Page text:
Bittersweet reunion for family torn apart by Kabul airport attack

Bittersweet reunion for family torn apart by Kabul airport attack
Aamir Quereshi/AFP/Getty Images

Nearly 10 days after a deadly suicide bombing outside the Kabul airport that left them injured and tore their family apart, 13-year-old Ahmad Faisal and 7-year-old Mina made it to the United States.

Their aunt Ferishta — the family’s last name is being withheld to protect their safety — told CNN that the moment she saw the two children, who are being treated at the Walter Reed medical center outside of Washington, DC, “it was like the best, best day of my life, not only for me, for them as well, because they’ve been through so much from Kabul to here.”

But it was a bittersweet reunion.

Ahmad Faisal and Mina are the only members of their immediate family who have been able to make it to the US. They, their parents, and their older brother had joined the crowds at the airport in a desperate attempt to leave Afghanistan after the capital fell to the Taliban.

Then there was the explosion — an ISIS-K suicide attack. The family was separated in the chaos.

In the aftermath of the blast, the older brother called his aunt. “He was very scared,” Ferishta recalled. “And he said, ‘Aunt, please tell me what to do. I don’t know where I am. And there are guns firing.'”

She instructed him to stay where he was, telling him, “I will find a way to get you out.”

The older brother eventually found his father. But the other two children — Ahmad Faisal and Mina — were unaccounted for.

Their father spent all night “going from hospital to hospital, searching for them,” Ferishta said. They called everyone they could think of, giving them pictures of the children to help with the search.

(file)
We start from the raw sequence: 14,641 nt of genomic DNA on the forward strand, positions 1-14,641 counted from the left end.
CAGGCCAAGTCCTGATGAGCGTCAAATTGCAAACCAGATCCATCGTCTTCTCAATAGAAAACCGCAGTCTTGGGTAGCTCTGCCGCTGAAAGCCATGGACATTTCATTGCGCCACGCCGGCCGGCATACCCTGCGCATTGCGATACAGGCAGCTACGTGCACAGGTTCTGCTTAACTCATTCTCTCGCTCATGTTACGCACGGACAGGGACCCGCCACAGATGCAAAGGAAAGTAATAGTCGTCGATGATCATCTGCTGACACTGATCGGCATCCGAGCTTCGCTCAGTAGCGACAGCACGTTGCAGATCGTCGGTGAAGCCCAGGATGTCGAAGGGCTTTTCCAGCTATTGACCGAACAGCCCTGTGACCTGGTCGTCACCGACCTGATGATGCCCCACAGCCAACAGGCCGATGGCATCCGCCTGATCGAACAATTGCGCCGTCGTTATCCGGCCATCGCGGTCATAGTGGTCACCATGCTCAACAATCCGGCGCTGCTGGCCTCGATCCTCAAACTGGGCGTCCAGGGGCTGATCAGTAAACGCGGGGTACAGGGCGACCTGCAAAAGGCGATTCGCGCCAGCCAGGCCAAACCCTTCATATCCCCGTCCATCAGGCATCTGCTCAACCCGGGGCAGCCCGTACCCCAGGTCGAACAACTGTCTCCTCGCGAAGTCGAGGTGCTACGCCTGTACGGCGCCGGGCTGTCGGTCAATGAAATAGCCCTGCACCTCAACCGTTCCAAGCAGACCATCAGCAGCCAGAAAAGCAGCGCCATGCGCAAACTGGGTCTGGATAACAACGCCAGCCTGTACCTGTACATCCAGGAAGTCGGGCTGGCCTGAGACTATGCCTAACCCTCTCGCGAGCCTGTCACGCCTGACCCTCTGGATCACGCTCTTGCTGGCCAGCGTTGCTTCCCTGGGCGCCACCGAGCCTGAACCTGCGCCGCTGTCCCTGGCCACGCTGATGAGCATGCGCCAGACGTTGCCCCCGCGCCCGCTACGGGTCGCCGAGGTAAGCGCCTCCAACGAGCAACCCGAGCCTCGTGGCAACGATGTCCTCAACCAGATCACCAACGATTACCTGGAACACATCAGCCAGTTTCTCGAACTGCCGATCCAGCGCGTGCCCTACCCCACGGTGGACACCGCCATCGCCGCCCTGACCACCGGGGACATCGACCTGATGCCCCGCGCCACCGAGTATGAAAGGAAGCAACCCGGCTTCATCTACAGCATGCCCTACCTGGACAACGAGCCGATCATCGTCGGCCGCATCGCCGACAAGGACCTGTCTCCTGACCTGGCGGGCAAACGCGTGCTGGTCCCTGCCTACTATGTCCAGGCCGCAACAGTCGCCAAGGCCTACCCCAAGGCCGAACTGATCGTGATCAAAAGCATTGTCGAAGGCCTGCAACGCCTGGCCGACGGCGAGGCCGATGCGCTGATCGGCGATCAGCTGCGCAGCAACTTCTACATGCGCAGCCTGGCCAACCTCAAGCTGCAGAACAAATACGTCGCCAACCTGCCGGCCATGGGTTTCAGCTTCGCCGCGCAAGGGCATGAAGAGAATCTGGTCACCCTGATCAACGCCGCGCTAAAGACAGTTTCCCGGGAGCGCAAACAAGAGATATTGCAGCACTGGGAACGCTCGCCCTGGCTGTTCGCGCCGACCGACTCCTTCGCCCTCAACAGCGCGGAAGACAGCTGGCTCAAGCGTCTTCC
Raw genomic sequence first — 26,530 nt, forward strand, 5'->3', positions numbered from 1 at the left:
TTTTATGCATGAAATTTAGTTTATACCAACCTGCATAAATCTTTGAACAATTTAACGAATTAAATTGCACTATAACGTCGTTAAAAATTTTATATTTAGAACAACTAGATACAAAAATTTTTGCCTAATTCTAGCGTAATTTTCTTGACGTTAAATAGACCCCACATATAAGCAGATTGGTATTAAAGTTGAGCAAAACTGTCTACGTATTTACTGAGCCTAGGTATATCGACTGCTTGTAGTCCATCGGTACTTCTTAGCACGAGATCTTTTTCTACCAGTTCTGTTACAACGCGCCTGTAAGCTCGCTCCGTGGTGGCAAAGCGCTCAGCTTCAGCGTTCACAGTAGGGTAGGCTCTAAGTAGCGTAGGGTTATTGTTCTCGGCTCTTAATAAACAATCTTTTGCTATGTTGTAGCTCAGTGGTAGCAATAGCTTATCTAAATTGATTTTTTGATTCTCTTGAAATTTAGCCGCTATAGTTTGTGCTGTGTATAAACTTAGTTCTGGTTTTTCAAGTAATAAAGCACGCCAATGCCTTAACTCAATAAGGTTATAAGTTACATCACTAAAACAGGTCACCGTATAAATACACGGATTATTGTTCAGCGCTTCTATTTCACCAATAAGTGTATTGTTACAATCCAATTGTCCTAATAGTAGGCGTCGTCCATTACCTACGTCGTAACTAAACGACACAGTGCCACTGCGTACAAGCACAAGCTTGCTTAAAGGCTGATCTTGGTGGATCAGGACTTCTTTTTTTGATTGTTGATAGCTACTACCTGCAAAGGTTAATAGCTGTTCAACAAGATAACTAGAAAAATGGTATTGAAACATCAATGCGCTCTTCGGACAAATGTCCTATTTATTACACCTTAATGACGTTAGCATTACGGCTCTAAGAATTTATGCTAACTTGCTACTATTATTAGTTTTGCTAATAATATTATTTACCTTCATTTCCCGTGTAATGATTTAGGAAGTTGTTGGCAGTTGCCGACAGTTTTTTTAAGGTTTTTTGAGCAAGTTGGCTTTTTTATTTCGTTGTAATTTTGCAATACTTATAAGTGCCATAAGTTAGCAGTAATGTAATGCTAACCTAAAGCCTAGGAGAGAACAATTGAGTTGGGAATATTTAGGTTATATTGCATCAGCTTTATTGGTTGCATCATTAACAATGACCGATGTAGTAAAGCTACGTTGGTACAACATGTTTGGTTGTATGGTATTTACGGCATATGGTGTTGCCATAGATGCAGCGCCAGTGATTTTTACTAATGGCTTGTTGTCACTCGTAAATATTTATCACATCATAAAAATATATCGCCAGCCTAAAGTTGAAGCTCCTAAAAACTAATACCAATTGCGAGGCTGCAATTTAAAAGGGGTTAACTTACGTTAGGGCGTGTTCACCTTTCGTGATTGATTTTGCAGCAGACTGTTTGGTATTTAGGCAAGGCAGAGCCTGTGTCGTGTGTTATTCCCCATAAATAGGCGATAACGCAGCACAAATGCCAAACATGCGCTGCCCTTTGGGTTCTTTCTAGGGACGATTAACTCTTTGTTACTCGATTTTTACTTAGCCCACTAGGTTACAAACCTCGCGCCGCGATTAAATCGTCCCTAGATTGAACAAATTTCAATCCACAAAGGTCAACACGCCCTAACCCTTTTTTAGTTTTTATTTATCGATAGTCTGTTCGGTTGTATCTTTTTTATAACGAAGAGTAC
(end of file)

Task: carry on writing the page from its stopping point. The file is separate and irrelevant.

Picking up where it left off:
Mina and Ahmad Faisal were not in Kabul. They had been injured, and in the aftermath of the blast they had made it into the airport and onto a plane to Germany with a neighbor, where they were treated at Landstuhl hospital before coming to the US.

Their mother was one of the nearly 200 people who died as a result of the terrorist attack.

The children still don’t know that she is dead.

Ferishta, a US citizen, said she is waiting until they are home with her and their grandparents to tell them, but she still doesn’t know when that will be.

“I should have my niece and nephew as soon as possible, because they lost their mother, their father and other brother is not with them,” she told CNN. “They are still in shock. They need their families, they need to be around their families.”

She is joined in her effort by retired Air Force Lt. Gen. John Bradley, who runs the Lamia Afghan Foundation and has worked with Ferishta.

Bradley said he feels “responsible” for what happened to the family, telling CNN last week that “Ferishta asked me to help get them out, so I feel responsible because they were at the airport with documents I had sent.”

The family had not been called for a flight, but they were hopeful that the documents would help them get through the airport’s Abbey Gate that Thursday. Just hours before the deadly bombing, the US Embassy in Kabul had warned about security threats outside the gates and that those at Abbey Gate should leave “immediately.”

“This mother is dead because I sent documents to try to get this family out of, out of Kabul,” Bradley said.

Ferishta, Bradley and his family members had reached out to the White House, State Department and lawmakers in their efforts to get the children from Germany to the US and are now working to get all of the family together with Ferishta in Virginia.

“I will not take any break until I will have them with me and we are reunited, not just only my niece and nephew, but all family, my brother and other nephew as well,” she told CNN.

The-CNN-Wire
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